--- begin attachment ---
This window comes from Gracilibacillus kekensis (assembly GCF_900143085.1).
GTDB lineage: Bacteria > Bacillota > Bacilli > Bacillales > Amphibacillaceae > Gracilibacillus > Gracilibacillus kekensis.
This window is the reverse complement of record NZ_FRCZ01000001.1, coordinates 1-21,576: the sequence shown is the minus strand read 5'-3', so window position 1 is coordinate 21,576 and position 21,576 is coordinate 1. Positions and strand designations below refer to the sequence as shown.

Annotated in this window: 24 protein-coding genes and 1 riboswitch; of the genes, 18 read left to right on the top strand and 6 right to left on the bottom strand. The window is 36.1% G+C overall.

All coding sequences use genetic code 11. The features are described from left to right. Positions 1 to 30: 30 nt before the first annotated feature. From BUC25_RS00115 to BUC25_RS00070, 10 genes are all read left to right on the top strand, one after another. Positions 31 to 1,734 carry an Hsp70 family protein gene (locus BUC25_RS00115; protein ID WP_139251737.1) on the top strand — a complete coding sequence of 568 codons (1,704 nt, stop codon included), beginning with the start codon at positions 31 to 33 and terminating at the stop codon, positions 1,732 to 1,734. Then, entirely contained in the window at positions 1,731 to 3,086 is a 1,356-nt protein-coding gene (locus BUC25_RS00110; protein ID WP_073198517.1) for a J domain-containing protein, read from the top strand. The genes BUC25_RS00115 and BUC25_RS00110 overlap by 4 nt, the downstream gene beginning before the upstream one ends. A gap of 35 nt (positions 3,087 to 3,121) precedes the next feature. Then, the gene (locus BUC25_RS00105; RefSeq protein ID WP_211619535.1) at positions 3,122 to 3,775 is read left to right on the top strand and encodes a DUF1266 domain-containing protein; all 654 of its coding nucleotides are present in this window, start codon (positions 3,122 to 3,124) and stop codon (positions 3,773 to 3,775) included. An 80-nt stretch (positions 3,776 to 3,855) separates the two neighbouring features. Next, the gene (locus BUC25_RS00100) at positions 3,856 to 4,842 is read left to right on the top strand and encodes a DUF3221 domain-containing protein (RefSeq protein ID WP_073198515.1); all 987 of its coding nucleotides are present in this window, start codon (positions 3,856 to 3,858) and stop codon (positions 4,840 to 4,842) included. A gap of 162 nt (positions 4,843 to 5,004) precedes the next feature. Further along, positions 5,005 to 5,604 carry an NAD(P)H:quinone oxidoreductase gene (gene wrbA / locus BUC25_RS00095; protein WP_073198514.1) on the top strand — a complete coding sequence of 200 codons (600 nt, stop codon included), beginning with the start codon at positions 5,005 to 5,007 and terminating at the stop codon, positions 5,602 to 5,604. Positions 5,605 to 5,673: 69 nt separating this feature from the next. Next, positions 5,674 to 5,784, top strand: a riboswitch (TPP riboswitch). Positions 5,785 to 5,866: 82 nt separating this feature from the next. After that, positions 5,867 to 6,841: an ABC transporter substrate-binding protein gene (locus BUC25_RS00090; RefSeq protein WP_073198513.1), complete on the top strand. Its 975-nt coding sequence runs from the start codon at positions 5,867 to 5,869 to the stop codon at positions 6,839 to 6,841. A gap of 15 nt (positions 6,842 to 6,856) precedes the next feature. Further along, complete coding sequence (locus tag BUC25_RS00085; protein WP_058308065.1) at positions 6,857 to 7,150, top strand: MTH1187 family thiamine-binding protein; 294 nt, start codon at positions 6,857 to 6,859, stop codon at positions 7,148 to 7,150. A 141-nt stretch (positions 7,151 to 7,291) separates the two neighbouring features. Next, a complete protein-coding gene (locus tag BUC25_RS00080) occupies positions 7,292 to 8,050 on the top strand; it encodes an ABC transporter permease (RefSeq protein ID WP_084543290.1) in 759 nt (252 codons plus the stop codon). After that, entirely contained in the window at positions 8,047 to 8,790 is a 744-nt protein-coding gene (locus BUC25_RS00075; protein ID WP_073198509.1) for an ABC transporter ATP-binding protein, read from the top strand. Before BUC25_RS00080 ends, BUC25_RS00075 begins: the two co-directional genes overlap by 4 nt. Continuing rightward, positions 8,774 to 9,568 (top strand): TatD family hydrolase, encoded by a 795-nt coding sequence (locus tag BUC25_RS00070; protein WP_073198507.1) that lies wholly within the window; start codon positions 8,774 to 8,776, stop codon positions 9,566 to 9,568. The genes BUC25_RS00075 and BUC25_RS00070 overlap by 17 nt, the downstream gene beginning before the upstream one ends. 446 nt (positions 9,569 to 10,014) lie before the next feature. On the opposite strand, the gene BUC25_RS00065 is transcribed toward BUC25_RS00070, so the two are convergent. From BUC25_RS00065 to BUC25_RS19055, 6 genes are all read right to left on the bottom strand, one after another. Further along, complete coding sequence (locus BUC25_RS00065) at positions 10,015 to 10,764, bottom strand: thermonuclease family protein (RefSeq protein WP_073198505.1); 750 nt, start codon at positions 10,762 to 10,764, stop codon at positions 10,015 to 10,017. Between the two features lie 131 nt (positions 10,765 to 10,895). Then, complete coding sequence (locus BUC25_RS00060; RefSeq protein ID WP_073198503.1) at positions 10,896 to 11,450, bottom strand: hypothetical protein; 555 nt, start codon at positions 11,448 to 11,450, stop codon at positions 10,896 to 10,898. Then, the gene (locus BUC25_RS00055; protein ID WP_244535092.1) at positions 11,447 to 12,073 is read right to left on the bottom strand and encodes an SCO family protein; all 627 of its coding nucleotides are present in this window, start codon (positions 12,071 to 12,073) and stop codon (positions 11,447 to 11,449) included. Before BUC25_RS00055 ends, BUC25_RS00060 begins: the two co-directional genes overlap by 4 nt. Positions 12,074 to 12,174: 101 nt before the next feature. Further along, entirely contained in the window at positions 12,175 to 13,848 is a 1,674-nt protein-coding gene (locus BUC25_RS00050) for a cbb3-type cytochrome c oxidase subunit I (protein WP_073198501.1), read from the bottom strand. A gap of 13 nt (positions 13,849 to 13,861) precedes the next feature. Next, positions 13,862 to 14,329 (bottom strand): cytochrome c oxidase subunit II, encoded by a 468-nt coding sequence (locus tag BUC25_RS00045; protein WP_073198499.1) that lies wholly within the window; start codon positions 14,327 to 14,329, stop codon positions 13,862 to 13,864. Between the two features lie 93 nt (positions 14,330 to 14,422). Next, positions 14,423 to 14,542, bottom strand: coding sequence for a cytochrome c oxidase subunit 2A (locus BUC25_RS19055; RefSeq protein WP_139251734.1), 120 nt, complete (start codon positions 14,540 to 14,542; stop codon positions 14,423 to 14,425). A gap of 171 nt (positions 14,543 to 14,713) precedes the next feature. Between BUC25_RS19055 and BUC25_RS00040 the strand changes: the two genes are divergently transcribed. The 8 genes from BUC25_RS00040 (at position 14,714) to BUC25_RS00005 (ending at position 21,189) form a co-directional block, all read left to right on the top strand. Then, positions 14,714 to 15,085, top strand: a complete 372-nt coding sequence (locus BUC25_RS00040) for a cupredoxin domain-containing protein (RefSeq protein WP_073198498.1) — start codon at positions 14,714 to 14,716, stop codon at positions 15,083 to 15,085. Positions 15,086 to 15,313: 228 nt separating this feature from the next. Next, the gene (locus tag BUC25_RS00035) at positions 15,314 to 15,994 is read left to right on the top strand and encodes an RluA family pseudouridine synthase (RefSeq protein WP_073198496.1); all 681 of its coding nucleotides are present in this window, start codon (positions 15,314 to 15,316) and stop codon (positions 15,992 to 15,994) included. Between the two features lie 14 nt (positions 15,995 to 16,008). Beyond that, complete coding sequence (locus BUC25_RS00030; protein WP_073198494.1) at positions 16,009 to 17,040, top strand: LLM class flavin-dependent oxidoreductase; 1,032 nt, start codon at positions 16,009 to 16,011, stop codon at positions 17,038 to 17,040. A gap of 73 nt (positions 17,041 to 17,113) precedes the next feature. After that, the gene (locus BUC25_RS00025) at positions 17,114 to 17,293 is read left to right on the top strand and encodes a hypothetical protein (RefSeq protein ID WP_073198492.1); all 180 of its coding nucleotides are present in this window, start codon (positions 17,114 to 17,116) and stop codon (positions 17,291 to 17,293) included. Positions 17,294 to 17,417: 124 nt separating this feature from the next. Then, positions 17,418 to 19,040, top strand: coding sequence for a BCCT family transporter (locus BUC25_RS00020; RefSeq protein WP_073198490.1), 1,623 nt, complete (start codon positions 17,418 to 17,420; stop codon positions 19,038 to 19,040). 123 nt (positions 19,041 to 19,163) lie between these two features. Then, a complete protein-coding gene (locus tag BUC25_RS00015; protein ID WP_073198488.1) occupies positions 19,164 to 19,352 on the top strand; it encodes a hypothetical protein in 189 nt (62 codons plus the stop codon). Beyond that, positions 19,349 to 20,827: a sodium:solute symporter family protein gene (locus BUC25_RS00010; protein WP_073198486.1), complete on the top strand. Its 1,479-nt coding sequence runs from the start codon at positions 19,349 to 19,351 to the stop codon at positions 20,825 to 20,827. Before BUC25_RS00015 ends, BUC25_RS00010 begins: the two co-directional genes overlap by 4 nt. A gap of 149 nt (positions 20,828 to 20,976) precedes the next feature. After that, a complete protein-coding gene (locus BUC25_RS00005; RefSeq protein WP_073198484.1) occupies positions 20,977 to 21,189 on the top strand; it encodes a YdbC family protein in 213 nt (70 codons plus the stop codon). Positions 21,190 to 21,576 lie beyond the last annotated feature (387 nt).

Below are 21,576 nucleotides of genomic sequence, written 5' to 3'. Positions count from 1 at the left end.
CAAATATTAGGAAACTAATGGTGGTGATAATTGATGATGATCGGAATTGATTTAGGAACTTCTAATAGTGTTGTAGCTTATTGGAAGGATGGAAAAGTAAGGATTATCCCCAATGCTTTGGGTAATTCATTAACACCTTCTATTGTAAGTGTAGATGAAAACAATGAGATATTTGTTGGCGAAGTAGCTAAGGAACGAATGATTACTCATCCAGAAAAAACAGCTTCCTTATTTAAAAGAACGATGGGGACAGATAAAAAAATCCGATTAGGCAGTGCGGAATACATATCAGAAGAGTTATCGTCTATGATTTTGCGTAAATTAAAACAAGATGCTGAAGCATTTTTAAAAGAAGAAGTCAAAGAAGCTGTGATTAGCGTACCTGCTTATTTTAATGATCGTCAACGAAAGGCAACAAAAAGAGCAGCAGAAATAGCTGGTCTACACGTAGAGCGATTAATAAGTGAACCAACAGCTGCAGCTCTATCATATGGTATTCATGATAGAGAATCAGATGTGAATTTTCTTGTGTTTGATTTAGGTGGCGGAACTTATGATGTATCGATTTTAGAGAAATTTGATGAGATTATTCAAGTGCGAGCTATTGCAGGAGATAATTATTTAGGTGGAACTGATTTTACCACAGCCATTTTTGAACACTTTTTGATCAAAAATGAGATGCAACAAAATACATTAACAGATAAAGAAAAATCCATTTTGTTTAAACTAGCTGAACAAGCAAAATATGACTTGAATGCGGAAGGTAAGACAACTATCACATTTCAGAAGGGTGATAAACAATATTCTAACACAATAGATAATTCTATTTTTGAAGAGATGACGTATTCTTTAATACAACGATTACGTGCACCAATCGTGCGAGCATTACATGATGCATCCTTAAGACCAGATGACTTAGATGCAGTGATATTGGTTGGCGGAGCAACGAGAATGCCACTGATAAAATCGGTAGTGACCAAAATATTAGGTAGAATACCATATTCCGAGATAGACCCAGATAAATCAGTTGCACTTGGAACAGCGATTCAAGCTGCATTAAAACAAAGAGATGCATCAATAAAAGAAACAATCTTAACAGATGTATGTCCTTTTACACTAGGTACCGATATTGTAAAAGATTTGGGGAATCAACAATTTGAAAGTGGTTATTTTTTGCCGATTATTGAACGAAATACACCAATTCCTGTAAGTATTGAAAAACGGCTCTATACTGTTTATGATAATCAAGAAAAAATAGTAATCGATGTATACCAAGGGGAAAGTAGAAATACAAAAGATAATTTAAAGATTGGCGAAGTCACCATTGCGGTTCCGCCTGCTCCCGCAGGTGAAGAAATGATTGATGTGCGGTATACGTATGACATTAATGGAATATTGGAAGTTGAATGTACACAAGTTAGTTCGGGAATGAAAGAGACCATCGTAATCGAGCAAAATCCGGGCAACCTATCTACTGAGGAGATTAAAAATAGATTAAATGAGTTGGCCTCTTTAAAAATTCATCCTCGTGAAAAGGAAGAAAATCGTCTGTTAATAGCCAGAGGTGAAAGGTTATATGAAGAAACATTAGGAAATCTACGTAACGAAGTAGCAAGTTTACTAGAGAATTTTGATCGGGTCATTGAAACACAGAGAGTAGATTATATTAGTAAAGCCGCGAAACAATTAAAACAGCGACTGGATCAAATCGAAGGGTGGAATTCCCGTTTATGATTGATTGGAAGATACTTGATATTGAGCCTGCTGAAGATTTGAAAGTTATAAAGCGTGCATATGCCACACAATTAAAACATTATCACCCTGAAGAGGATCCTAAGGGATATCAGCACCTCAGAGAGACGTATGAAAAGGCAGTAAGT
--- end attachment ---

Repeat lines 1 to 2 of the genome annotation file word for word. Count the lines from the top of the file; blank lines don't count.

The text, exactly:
This window comes from Gracilibacillus kekensis (assembly GCF_900143085.1).
GTDB lineage: Bacteria > Bacillota > Bacilli > Bacillales > Amphibacillaceae > Gracilibacillus > Gracilibacillus kekensis.